public static String freshSubstring(String s, int beginIndex, int endIndex) {
		return new String(s.substring(beginIndex, endIndex));

	public static String freshSubstring(String s, int beginIndex) {
		return new String(s.substring(beginIndex));

Now if future changes to Java break my workaround, I have one small piece of code to update.

Only Use the Workaround When It's Essential

One final question remains. Should you and I use this technique every time we want a substring?


The normal way of doing it is very efficient and rarely problematic. The memory leak only happens when we discard the original string, and even then is only a problem if we are holding onto lots of unused characters (and I do mean lots). It's also possible to imagine a scenario where you keep the original String and also make lots of substrings. It's definitely more memory efficient to share the char array in this example. Then there is a typical usage. How many times have you done something like this:

int x = Integer.parseInt(s.substring(3, 6,).trim());

Trim() behaves similarly to substring in sharing the char array with the new String.(indeed, it makes a call to substring() after it works out where the whitespace is). If these methods copied characters, some would be copied twice before being passed to parseInt. The way the String class is set up, they are never copied even once. Perfect for a String object which is used once and immediately discarded.

In Conclusion

Here I've discussed a potential memory leak for Java programmers to watch out for, had a look at the implementation of the String class, described an easy solution, and commented on when the solution is applicable. I hope you enjoyed reading and thanks for making it to the end.

12 Comments On This Entry

Page 1 of 1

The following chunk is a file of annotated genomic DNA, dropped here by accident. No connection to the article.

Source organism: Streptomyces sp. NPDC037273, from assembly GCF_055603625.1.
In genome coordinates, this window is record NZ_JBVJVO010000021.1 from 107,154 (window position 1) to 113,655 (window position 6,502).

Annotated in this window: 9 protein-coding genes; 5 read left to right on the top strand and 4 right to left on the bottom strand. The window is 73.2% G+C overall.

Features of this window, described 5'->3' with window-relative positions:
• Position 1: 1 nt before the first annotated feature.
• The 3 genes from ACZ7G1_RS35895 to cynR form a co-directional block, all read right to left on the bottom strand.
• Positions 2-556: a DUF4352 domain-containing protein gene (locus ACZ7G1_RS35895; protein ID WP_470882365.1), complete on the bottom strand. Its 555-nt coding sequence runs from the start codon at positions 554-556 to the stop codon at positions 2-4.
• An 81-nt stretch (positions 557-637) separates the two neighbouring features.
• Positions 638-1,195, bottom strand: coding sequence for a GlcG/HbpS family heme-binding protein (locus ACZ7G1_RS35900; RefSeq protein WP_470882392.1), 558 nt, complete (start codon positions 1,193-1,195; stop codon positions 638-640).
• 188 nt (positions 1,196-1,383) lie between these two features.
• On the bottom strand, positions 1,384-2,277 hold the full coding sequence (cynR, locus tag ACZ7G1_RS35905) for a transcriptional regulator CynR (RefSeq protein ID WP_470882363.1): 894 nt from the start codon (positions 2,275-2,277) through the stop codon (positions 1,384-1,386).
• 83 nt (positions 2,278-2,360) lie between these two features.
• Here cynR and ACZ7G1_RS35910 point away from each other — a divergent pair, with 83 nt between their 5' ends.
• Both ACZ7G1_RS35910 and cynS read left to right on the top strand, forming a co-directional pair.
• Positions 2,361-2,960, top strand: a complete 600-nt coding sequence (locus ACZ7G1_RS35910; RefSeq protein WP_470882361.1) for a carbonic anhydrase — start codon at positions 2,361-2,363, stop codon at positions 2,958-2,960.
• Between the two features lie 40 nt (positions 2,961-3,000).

12 January 2011 - 07:00 AM
Wow. Nice discovery and great research cfoley. Well done! I plan on using this next time I have long Strings to manage.


12 January 2011 - 07:11 AM

Another workaround is the String.intern() method. You have to be careful there too since once a String is interned, it stays there forever. If you're dealing with large numbers of identical substrings it does make sense. I might use it since I'm dealing with element symbols, and the same ~20 elements appear over and over in the biological systems I'm working with.


12 January 2011 - 08:08 AM
There should be a programming MythBusters-esque show.


12 January 2011 - 12:10 PM
+1. Excellent find. Thanks for sharing.


12 January 2011 - 12:53 PM

KYA, on 12 January 2011 - 09:08 AM, said:

There should be a programming MythBusters-esque show.

Make one. :D


12 January 2011 - 05:59 PM
thanks for a good read :D Kind of a genius for tracking this down ;)


13 January 2011 - 05:47 AM
Thanks to whoever linked this on
It's nice to log on and see it at the top of the front page. :)


13 January 2011 - 05:59 AM
Nice :tup:


21 January 2011 - 05:03 PM
nice! good knowledge.


02 February 2011 - 10:18 AM
Thanks for the information

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12 December 2011 - 07:04 PM
Very Interesting. Great research!


13 February 2012 - 10:45 AM
Good stuff. Bookmarked.